Necochea wins bull riding at Banning rodeo

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Eli Necochea wins the bull riding event on “D36” with an 85-point ride at the Banning Stagecoach Days rodeo, Sept. 6-8 and takes the lead in the 2020 standings. Andrea Kaus photo

The rodeo season for purposes of qualifying for the Professional Rodeo Cowboys Association’s California Circuit finals begins in September, and when Hemet bull rider Eli Necochea mounted his Honeycutt Rodeo stock Sept. 7, at the Dysart Equestrian Park rodeo grounds in Banning, his objective was to place and earn money for the 2020 standings.

“I was trying to make circuit finals,” Necochea said.

Necochea was not only successful in placing, but his 85-point ride won the Sept. 6-8 Banning Stagecoach Days rodeo and gave him the 2020 standings lead.

“It was probably my best ride yet,” Necochea said.

Necochea was born in Hemet, and after moving to Romoland during his early childhood, he returned to Hemet when he was 12. He graduated from Hemet High School in 2017. When a cowboy begins his career in the PRCA, he does so as a permit holder, and Necochea obtained his PRCA permit in October 2017.

A cowboy fills his permit, allowing him to obtain a PRCA card and have full PRCA membership, once he has earned $1,000 from PRCA-sanctioned rodeos. The money to fill a permit does not need to be earned in the same event. A 73-point ride at this year’s June 7-8 Jurupa Valley Pro Rodeo gave Necochea his first PRCA win along with $1,403 in prize money.

During the recently concluded 2019 rodeo season, Necochea accumulated $2,516.40 of bull riding earnings to place 18th in the California Circuit. The cowboys and barrel racers with the top 12 earnings in each event qualify for the circuit finals rodeo, which this year will be held Oct. 4-6 in Lancaster.

The bull a cowboy rides at a rodeo is determined by a draw. Necochea drew a bull known as “D36” rather than by a name. Banning Stagecoach Days was the second rodeo for D36.

“I’d never seen him before. I didn’t know what he did,” Necochea said.

Necochea was able to research the bull’s previous outing at the June 21-22 Alamosa Round-Up in Colorado. Each of the two rodeo judges provides a score of up to 25 points for the rider and a score of up to 25 points for the bull, and the four scores are added to determine the rider’s total score. The judges at Alamosa gave D36 scores of 22 1/2 and 22 points.

“They marked him pretty high,” Necochea said.

Necochea observed the Banning Stagecoach Days stock for future reference, he said.

“They were all sweet,” he said. “The whole pen was nice.”

A bull rider must remain on his animal for eight seconds to obtain a score. Necochea stayed on for the required time, and he also experienced the bull’s turns which resulted in his high score.

“It felt like a dream,” he said.

The feeling of hearing his score was also pleased Necochea, he said.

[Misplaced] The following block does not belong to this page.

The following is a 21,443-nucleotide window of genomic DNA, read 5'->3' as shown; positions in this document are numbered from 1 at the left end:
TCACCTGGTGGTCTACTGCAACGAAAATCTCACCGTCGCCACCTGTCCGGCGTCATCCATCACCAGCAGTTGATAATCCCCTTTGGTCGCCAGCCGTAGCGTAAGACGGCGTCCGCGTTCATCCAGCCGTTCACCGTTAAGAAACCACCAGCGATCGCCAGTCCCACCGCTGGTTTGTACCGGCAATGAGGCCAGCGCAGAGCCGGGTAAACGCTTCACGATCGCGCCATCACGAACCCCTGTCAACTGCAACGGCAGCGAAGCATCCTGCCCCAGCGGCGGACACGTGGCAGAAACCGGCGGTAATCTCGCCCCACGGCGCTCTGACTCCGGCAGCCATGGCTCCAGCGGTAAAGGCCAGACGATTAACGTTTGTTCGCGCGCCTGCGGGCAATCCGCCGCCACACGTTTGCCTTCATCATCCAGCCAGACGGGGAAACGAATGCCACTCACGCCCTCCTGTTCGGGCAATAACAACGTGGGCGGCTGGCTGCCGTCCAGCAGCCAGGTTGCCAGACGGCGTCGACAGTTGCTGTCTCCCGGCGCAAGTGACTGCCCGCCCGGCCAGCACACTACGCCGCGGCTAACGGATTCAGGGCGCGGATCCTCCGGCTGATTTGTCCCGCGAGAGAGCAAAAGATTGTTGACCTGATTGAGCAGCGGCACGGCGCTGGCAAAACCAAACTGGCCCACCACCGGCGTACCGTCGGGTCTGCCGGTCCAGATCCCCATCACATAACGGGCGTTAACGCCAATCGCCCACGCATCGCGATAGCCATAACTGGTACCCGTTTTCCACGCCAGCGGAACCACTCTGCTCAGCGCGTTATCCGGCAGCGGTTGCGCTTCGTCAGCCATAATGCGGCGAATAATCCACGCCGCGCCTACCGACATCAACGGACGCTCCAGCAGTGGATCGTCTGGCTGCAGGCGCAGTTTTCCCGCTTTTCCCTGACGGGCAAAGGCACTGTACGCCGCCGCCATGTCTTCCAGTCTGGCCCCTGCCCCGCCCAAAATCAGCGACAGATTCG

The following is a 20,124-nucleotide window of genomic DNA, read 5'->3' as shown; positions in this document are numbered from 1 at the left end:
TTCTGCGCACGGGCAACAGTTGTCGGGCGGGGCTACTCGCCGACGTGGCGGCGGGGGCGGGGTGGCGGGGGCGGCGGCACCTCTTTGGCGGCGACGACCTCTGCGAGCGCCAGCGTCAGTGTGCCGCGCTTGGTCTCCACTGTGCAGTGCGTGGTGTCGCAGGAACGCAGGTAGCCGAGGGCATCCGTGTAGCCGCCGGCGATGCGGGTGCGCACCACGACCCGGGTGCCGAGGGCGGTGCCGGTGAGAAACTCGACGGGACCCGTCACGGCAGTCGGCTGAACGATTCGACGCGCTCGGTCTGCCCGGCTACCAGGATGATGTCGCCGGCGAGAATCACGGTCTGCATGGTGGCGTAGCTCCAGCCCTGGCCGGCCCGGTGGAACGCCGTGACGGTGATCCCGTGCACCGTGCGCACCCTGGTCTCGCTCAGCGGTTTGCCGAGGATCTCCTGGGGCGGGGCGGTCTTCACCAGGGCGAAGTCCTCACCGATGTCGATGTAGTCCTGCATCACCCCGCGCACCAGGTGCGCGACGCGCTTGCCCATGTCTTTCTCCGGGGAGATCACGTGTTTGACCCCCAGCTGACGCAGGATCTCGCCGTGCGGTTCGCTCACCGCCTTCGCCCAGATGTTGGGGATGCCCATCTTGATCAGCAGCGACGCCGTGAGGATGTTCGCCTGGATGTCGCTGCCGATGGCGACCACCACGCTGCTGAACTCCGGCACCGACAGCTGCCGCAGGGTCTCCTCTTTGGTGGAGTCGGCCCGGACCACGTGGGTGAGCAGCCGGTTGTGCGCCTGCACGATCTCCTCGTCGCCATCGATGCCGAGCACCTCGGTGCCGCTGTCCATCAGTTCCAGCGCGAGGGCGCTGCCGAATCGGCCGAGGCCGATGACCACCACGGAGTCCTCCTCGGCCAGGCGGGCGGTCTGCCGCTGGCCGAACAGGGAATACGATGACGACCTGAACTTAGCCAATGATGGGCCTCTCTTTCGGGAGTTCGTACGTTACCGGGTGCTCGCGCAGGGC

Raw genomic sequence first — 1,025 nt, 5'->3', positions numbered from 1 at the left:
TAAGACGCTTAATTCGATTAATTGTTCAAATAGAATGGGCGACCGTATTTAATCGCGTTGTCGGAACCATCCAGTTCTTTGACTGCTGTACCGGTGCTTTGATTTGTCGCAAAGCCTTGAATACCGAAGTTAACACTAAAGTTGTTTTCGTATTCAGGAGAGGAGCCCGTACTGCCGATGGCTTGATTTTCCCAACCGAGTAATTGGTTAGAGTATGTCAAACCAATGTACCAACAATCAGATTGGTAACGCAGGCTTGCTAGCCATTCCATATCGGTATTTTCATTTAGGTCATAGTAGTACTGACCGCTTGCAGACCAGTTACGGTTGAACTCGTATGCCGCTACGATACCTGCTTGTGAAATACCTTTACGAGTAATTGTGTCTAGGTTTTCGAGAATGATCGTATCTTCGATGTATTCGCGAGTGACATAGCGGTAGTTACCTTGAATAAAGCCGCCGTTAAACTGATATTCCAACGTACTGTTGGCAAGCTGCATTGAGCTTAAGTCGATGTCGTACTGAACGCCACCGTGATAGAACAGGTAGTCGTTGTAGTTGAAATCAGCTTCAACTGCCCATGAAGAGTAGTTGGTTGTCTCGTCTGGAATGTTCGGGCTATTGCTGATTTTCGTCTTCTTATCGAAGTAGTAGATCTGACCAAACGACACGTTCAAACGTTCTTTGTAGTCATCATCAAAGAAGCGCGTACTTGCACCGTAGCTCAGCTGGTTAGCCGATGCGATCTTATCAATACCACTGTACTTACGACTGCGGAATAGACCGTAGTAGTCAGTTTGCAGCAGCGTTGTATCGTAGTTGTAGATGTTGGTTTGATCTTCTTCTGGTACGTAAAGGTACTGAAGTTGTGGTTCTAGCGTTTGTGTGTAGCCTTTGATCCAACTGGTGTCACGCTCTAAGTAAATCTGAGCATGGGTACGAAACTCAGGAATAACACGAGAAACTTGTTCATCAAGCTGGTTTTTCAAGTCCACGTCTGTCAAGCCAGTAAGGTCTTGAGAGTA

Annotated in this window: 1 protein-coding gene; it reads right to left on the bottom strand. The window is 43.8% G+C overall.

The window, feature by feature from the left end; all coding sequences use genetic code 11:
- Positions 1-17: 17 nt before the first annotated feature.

“I was pretty confident I was going to end up winning it,” he said.

Nuevo cowboy and 2011 Heritage High School graduate Corey Rickard placed second with a ride of 80 1/2 points. Dalton Shepard of Norco was given a score of 80 points which was worth third place.

Earnings from a rodeo are based on position, and the total purse is based on the number of entrants and added money from sponsors. First place at Banning paid Necochea $275, while Rickard earned $212 for his second-place ride.

The All-Around champion at a rodeo is the cowboy who earns the most money in more than one event. If no cowboy places in more than one event, the cowboy who earned the most money in one event while competing in at least two events is the All-Around champion. Temecula’s Jack VanderLans won Banning’s All-Around championship after fourth place in the steer wrestling gave him $202.

“I appreciate the city of Banning putting on a great rodeo. I wish I would have done a little better,” VanderLans said.

The Banning Stagecoach Days Association provides the actual rodeo committee, but Dysart Equestrian Park is a city of Banning facility and the city provides in-kind services for the rodeo.

If a tie-down roping calf is brought over backward and lands on its back or head with all four feet in the air, the cowboy is disqualified, which kept VanderLans from placing in that event.

“That wasn’t my plan,” he said.

VanderLans had a time of 10.2 seconds in the steer wrestling.

“I would have liked to have done a little bit better,” he said.

That time still gave VanderLans fourth place at Banning.

“The steers were really good, but when the gates opened they didn’t leave really quickly,” he said.

VanderLans had to address the demeanor of his own steer, however.

“Once he made that initial step forward he kind of took off and ran,” VanderLans said. “It doesn’t always come together like the plan. You just sort of make the best of it.”

VanderLans rode Larry for his steer wrestling run. Mike Barnes of Nuevo was the hazer who guided VanderLans’ steer.

“Mike did a great job of hazing,” VanderLans said. “Without him hazing, I don’t think I would have won anything.”

Interestingly, VanderLans also won the All-Around at the Jurupa Valley Pro Rodeo which provided Necochea with his other bull riding win. VanderLans was in the Sept. 8 performance at Banning.

Joe Naiman can be reached by email at jnaiman@reedermedia.com.